Methods And Models For Metabolic Assessment In Mice

Methods And Models For Metabolic Assessment In Mice

Journal of Diabetes Research Volume 2013 (2013), Article ID 986906, 8 pages 1Metabolic Unit, ISIB CNR, 35127 Padova, Italy 2Department of Medicine, Lund University, 221 84 Lund, Sweden Academic Editor: Daisuke Koya Copyright © 2013 G. Pacini et al. This is an open access article distributed under the Creative Commons Attribution License, which permits unrestricted use, distribution, and reproduction in any medium, provided the original work is properly cited. The development of new therapies for the treatment of type 2 diabetes requires robust, reproducible and well validated in vivo experimental systems. Mice provide the most ideal animal model for studies of potential therapies. Unlike larger animals, mice have a short gestational period, are genetically similar, often give birth to many offspring at once and can be housed as multiple groups in a single cage. The mouse model has been extensively metabolically characterized using different tests. This report summarizes how these tests can be executed and how arising data are analyzed to confidently determine changes in insulin resistance and insulin secretion with high reproducibility. The main tests for metabolic assessment in the mouse reviewed here are the glucose clamp, the intravenous and the oral glucose tolerance tests. For all these experiments, including some commonly adopted variants, we describe: (i) their performance; (ii) their advantages and limitations; (iii) the empirical formulas and mathematical models implemented for the analysis of the data arising from the experimental procedures to obtain reliable measurements of peripheral insulin sensitivity and beta cell function. Finally, a list of previous applications of these methods and analytical techniques is provided to better comprehend their use a Continue reading >>

Could Insulin Induce A Blood Glucose Level Increase In Insulin Tolerance Tests For Mice?

Could Insulin Induce A Blood Glucose Level Increase In Insulin Tolerance Tests For Mice?

Normally, the blood glucose level goes down at 15 min after insulin injection in insulin tolerance test. However, when I did an insulin tolerance test, I observed that blood glucose levels increased 15 min after insulin injection (0.75u/kg) in my experimental group mice, and slightly decreased 30 min after insulin injection. One mouse in the experimental group that received more insulin (20% more than standard) has more higher blood glucose level than other mice in experimental group. Blood glucose level in control group mice dramatically decreased 15 min after the insulin injection. My question is whether it is possible that insulin could enhance blood glucose level in some conditions which is opposite to our common sense. Continue reading >>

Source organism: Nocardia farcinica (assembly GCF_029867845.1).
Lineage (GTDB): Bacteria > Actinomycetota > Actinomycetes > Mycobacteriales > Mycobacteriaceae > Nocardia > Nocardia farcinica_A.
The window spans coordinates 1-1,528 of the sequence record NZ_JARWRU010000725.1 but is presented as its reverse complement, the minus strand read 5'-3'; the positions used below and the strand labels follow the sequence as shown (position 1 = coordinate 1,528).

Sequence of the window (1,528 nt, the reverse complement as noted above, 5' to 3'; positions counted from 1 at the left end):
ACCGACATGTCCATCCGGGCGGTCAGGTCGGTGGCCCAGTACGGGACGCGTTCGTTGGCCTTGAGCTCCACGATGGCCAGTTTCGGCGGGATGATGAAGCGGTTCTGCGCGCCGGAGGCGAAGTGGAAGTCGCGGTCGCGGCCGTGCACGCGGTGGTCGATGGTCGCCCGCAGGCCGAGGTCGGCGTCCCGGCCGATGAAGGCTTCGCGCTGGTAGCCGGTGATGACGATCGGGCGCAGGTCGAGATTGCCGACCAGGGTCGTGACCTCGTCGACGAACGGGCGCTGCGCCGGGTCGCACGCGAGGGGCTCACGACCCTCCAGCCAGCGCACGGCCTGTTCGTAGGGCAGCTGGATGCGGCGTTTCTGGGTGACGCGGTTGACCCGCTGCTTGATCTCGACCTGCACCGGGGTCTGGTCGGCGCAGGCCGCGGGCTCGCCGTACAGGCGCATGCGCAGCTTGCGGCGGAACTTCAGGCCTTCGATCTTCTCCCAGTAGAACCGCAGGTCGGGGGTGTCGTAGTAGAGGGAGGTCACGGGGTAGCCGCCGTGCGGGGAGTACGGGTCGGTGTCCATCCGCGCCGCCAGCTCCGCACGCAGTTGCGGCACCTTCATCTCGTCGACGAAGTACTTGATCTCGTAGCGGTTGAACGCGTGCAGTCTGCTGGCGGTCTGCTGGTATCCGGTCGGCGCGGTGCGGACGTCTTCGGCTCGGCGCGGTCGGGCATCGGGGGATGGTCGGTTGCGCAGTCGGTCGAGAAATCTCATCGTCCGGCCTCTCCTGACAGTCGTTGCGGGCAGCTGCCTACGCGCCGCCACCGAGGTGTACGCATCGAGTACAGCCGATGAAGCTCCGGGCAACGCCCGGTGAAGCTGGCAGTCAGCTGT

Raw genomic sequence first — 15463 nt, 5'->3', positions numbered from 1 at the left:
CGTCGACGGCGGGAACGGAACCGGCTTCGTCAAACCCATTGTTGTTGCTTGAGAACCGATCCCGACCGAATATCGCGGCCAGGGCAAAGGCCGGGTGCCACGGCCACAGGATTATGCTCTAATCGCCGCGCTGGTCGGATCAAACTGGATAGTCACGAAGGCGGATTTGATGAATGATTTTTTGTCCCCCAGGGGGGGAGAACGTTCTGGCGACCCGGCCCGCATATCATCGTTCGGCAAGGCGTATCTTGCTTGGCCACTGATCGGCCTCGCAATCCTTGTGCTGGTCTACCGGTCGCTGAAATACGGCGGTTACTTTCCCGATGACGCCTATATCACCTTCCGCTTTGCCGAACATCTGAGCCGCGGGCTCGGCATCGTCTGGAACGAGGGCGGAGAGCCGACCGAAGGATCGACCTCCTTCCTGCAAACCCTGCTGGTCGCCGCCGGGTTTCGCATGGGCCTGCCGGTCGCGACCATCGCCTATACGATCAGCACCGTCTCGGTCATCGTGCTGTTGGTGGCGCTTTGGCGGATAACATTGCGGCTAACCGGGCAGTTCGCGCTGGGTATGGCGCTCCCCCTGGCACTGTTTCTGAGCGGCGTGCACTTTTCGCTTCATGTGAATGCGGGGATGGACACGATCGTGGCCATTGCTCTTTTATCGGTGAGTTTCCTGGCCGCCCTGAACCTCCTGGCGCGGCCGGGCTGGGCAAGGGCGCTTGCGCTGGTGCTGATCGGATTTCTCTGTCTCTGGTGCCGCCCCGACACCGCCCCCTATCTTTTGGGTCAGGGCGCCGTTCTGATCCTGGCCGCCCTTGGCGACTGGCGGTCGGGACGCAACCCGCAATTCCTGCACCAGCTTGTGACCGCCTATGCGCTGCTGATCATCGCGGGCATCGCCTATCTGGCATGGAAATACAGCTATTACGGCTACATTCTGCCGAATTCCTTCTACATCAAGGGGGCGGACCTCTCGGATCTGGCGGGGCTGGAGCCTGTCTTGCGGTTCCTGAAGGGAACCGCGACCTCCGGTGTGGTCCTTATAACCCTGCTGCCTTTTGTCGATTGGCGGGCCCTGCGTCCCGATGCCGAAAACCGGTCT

Jci -increased Glucose Tolerance And Reduced Adiposity In The Absence Of Fasting Hypoglycemia In Mice With Liver-specific Gs Deficiency

Jci -increased Glucose Tolerance And Reduced Adiposity In The Absence Of Fasting Hypoglycemia In Mice With Liver-specific Gs Deficiency

The G protein Gs is essential for hormone-stimulated cAMP generation and is an important metabolic regulator. We investigated the role of liver Gs-signaling pathways by developing mice with liver-specific Gs deficiency (LGsKO mice). LGsKO mice had increased liver weight and glycogen content and reduced adiposity, whereas survival, body weight, food intake, and metabolic rates at ambient temperature were unaffected. LGsKO mice had increased glucose tolerance with both increased glucose-stimulated insulin secretion and increased insulin sensitivity in liver and muscle. Fed LGsKO mice were hypoglycemic and hypoinsulinemic, with low expression of hepatic gluconeogenic enzymes and PPAR coactivator1. However, LGsKO mice maintained normal fasting glucose and insulin levels, probably due to prolonged breakdown of glycogen stores and possibly increased extrahepatic gluconeogenesis. Lipid metabolism was unaffected in fed LGsKO mice, but fasted LGsKO mice had increased lipogenic and reduced lipid oxidation gene expression in liver and increased serum triglyceride and FFA levels. LGsKO mice had very high serum glucagon and glucagon-like peptide1 levels and pancreatic cell hyperplasia, probably secondary to hepatic glucagon resistance and/or chronic hypoglycemia. Our results define novel roles for hepatic Gs-signaling pathways in glucose and lipid regulation, which may prove useful in designing new therapeutic targets for diabetes and obesity. Glucose production and utilization are regulated by a complex hormonal system that keeps serum glucose levels in a narrow range. Insulin stimulates glucose uptake, glycolysis, and glycogen synthesis and inhibits gluconeogenesis ( 1 ). These actions are counteracted by various hormones, including glucagon, epinephrine, growth hormone, and gluc Continue reading >>

Impaired Glucose Tolerance And Predisposition To The Fasted State In Liver Glycogen Synthase Knock-out Mice*

Impaired Glucose Tolerance And Predisposition To The Fasted State In Liver Glycogen Synthase Knock-out Mice*